[898] Microsatellite Instability in Urothelial Carcinoma of the Upper Urinary Tract

Samuel A Henderson, Joseph P Heitzman, Bogdan Czerniak, Charles C Guo. University of Texas MD Anderson Cancer Center, Houston, TX

Background: Lynch syndrome (or hereditary non-polyposis colon carcinoma) is caused by germline mutations in DNA mismatch repair (MMR) genes, resulting in microsatellite instability (MSI). Patients with Lynch syndrome have an increased risk for urothelial carcinoma of the upper urinary tract (UC-UUT). However, there is limited information about the prevalence of MMR gene defects in UC-UUT patients and their clinicopathologic significance.
Design: We identified 101 cases of UC-UUT in nephroureterectomy specimens from our pathology files between 1991 and 2006. Tissue microarrays (TMAs) were constructed using three 0.4-mm cores from each case. The expressions of MMR genes, including MLH1, MSH2, MSH6 and PMS2 were analyzed on the TMA slides using immunohistochemistry. Clinicopathologic information was collected from the patients' medical records.
Results: UC-UUT samples were available for immunochemical analysis in 95 cases. In 6 cases, UC-UUT was absent or lost during the immunostaining process. All 95 cases showed positive immunoreactivity for both MSH1 and PMS2 proteins. But 27 cases (28%) lost immunoreactivity for the MSH6 protein. Immunoreactivity of the MSH2 protein was absent in 5 cases (5 %), which also lost immunoreactivity for the MSH6 protein. Compared with MSS (microsatellite stable, positive immunoreactivity for all 4 MMR proteins, n=68), MSI (negative immunoreactivity for MSH2 and/or MSH6, n=27) was more common in UC-UUTs with lower grade and lower stage. The presence of MSI-high was also associated with a lower mortality rate in UC-UUT patients.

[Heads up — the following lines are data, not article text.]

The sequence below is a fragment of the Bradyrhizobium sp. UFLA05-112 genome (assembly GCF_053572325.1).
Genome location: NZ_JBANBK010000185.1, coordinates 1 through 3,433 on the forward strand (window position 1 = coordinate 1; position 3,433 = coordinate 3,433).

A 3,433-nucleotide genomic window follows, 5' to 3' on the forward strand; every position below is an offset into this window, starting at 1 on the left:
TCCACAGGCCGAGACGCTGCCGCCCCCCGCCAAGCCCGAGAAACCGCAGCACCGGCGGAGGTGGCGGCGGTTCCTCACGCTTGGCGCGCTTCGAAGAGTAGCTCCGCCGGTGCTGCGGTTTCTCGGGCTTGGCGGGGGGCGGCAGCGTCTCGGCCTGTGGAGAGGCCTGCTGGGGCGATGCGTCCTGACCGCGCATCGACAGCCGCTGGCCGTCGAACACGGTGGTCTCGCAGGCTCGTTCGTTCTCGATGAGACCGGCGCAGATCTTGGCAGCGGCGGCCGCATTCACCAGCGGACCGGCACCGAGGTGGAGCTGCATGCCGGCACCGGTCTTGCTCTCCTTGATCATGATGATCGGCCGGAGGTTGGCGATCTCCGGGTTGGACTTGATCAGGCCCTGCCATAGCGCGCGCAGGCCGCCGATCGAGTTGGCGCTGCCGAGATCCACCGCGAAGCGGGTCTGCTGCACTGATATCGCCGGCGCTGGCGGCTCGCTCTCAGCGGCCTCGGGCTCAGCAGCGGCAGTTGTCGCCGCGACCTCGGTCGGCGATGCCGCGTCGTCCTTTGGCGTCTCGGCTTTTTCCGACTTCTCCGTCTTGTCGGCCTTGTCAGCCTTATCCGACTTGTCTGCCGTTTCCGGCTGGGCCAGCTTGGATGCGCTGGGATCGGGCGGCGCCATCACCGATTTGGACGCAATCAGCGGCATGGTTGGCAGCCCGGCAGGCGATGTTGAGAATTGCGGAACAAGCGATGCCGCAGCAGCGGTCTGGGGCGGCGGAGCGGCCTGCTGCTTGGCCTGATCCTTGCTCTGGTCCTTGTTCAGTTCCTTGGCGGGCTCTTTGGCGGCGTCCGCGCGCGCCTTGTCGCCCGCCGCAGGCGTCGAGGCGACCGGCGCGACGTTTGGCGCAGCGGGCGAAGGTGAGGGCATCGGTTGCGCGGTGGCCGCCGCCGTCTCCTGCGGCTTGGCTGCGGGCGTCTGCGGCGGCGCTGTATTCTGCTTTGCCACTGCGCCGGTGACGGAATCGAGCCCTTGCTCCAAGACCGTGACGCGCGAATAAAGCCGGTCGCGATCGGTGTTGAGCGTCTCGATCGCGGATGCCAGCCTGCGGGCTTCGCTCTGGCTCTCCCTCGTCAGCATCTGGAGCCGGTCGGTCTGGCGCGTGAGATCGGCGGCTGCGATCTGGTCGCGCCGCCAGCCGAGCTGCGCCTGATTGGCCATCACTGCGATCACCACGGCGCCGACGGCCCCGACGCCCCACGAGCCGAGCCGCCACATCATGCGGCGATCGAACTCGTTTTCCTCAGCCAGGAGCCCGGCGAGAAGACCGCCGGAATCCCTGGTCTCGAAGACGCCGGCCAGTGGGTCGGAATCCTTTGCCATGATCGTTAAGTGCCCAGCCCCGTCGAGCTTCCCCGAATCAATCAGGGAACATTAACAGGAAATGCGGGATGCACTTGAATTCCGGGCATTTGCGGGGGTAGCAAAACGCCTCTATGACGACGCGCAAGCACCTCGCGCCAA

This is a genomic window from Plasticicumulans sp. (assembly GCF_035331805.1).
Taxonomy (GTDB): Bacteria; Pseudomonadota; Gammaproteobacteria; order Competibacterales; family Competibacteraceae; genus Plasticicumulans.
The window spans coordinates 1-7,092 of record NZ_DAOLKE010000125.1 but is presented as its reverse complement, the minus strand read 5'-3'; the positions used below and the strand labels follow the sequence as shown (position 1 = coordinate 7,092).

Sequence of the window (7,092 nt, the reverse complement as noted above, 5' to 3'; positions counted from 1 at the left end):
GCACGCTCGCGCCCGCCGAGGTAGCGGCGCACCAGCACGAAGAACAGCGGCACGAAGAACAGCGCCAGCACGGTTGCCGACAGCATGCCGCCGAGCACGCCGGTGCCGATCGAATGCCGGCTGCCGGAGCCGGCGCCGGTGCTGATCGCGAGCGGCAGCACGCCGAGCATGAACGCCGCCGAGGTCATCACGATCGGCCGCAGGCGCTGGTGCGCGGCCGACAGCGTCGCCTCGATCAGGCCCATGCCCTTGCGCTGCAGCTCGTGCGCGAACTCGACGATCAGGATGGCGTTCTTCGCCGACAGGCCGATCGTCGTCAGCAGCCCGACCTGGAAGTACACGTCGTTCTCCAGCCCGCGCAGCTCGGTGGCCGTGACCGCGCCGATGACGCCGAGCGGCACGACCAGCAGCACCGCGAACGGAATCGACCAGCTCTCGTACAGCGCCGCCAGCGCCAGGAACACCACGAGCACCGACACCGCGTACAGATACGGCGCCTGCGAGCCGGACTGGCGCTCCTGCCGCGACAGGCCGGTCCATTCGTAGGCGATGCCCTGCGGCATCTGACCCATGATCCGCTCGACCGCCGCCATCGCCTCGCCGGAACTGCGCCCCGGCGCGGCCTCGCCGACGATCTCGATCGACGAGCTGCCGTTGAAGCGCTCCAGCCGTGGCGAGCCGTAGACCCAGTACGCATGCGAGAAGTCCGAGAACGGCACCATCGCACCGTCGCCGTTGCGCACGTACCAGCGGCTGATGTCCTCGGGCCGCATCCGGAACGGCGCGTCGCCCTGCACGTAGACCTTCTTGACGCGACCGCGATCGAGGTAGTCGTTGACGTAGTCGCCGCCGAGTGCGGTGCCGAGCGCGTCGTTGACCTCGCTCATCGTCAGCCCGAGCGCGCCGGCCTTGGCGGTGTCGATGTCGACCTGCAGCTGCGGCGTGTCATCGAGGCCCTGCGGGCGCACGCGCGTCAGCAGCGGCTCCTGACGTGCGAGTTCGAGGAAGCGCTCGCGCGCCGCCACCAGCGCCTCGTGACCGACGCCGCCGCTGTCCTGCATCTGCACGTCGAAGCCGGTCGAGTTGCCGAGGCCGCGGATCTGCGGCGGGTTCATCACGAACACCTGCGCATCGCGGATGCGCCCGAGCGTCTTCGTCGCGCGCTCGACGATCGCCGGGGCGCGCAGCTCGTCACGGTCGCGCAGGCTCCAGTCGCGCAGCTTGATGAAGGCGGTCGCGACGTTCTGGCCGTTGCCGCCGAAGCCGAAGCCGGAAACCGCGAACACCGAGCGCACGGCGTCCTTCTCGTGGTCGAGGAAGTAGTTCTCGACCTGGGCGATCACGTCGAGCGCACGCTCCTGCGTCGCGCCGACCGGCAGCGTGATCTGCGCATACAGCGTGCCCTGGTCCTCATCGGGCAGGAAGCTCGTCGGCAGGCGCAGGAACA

Table 1. Microsatellite instability in UC-UUT
  MSIMSSTotal
No. cases 27 (28%)*68 (72%)95
Tumor gradeHigh17 (63%)50(74%)67
 Low10 (37%)18(26%)28
Tumor stagepTa/Tis7 (26%)14 (21%)21
 pT17 (26%)8 (12%)15
 pT24 (15%)17 (25%)21
 pT36 (22%)23 (34%)29
 pT43 (11%)6 (9%)9
Metastasis 10 (37%)27 (40%)37
Patient outcomeAlive15 (56%)25 (37%)40
 Dead12 (44%)43 (63%)55
*The numbers in parenthesis represent the percentage.


Conclusions: A substantial number of UC-UUTs exhibit defects in MMR genes, most commonly in the MSH6 gene. Our limited study suggests that UC-UUT patients with defects in MMR genes often have low tumor grade and stage, which may result in a favorable outcome. Although these findings are promising, they need to be further studied in a large cohort of patients.
Category: Genitourinary (including renal tumors)

Monday, March 4, 2013 9:30 AM

Poster Session I Stowell-Orbison/Surgical Pathology/Autopsy Awards Poster Session # 133, Monday Morning

 

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